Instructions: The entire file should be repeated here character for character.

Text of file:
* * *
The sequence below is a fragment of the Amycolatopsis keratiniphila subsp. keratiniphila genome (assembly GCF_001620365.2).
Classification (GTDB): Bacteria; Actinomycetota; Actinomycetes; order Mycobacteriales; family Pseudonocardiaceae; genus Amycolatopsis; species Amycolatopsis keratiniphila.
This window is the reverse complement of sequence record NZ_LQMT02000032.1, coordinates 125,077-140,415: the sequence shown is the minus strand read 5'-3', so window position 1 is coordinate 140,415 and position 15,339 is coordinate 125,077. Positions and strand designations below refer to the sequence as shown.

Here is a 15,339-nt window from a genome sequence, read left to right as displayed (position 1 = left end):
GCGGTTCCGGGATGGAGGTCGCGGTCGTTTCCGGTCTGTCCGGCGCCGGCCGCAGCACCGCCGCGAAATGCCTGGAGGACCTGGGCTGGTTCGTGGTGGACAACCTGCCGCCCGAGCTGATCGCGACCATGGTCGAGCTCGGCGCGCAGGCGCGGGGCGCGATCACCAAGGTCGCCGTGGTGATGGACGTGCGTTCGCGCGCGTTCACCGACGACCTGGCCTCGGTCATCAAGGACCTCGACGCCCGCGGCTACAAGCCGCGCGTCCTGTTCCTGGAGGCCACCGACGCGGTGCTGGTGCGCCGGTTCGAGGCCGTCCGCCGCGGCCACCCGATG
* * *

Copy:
The sequence below is a fragment of the Amycolatopsis keratiniphila subsp. keratiniphila genome (assembly GCF_001620365.2).
Classification (GTDB): Bacteria; Actinomycetota; Actinomycetes; order Mycobacteriales; family Pseudonocardiaceae; genus Amycolatopsis; species Amycolatopsis keratiniphila.
This window is the reverse complement of sequence record NZ_LQMT02000032.1, coordinates 125,077-140,415: the sequence shown is the minus strand read 5'-3', so window position 1 is coordinate 140,415 and position 15,339 is coordinate 125,077. Positions and strand designations below refer to the sequence as shown.

Here is a 15,339-nt window from a genome sequence, read left to right as displayed (position 1 = left end):
GCGGTTCCGGGATGGAGGTCGCGGTCGTTTCCGGTCTGTCCGGCGCCGGCCGCAGCACCGCCGCGAAATGCCTGGAGGACCTGGGCTGGTTCGTGGTGGACAACCTGCCGCCCGAGCTGATCGCGACCATGGTCGAGCTCGGCGCGCAGGCGCGGGGCGCGATCACCAAGGTCGCCGTGGTGATGGACGTGCGTTCGCGCGCGTTCACCGACGACCTGGCCTCGGTCATCAAGGACCTCGACGCCCGCGGCTACAAGCCGCGCGTCCTGTTCCTGGAGGCCACCGACGCGGTGCTGGTGCGCCGGTTCGAGGCCGTCCGCCGCGGCCACCCGATG